This paper reports on an investigation into the dictionary-using habits of international students studying in the medium of English at a British University. Over a period of three years, six groups of students were set assignments requiring them to report on the way they had consulted dictionaries to find the meanings of unknown words in texts of their choice. Eighty-nine assignments were analysed, to reveal subjects' choices of reading material, look-up words and dictionaries. The data also showed that whilst the majority of words were looked up successfully, more than half the subjects were unsuccessful in at least one out of five dictionary consultations. Subjects were found to have particular difficulty in selecting appropriate entries and sub-entries in their dictionaries. Some consultation problems resulted in serious errors of interpretation, which subjects were largely unaware of.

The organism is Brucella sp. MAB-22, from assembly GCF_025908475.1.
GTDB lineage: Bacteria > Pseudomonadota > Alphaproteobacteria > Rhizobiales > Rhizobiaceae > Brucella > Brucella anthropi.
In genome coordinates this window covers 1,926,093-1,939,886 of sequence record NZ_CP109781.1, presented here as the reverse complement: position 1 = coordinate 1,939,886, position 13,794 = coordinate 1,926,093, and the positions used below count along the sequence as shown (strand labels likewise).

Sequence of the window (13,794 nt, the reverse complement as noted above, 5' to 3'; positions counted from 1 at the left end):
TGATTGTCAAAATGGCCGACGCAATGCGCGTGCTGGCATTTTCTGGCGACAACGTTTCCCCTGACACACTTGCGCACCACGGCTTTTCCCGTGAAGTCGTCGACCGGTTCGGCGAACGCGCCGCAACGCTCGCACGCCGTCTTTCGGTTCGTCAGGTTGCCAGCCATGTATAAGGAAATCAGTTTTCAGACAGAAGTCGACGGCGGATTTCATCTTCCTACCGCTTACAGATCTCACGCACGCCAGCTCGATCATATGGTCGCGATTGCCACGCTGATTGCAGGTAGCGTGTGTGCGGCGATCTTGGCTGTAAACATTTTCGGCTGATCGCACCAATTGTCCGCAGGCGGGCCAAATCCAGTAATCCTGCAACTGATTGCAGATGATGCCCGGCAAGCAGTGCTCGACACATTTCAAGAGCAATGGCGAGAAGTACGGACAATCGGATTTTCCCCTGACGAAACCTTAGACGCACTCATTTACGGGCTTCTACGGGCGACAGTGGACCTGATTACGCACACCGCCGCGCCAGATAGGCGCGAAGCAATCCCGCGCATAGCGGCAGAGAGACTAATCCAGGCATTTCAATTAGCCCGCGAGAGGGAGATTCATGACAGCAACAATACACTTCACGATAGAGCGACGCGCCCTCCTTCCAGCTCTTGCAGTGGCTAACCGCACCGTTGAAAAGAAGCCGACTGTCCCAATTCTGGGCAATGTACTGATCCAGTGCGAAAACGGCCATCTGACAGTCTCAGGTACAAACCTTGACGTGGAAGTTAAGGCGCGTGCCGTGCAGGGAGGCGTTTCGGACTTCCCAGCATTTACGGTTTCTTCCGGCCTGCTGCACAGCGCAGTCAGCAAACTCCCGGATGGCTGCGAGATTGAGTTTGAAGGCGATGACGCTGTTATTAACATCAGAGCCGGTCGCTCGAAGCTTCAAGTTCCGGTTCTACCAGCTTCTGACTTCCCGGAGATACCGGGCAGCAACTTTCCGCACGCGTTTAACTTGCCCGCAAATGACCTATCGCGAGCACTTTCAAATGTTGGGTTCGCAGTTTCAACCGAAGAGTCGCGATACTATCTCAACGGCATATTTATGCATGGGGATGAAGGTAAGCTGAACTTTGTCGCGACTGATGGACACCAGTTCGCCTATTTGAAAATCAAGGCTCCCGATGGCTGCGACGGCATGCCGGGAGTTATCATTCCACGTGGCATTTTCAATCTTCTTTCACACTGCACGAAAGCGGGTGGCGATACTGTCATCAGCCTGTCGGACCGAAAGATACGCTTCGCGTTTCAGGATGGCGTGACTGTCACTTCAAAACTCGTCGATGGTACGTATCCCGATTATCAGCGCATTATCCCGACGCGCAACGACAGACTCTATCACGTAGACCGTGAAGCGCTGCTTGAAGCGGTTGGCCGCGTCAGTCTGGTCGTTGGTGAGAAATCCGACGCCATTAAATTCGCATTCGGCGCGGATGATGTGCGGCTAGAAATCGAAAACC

Bibliographical noteThis is a pre-copyedited, author-produced PDF of an article accepted for publication in the International Journal of Lexicography following peer review. The version of record: Nesi, H. and Haill, R. (2002) A study of dictionary use by international students at a British University. International Journal of Lexicography, volume 15 (4): 277-305 is available online at: http://dx.doi.org/10.1093/ijl/15.4.277.
- dictionary use
- international students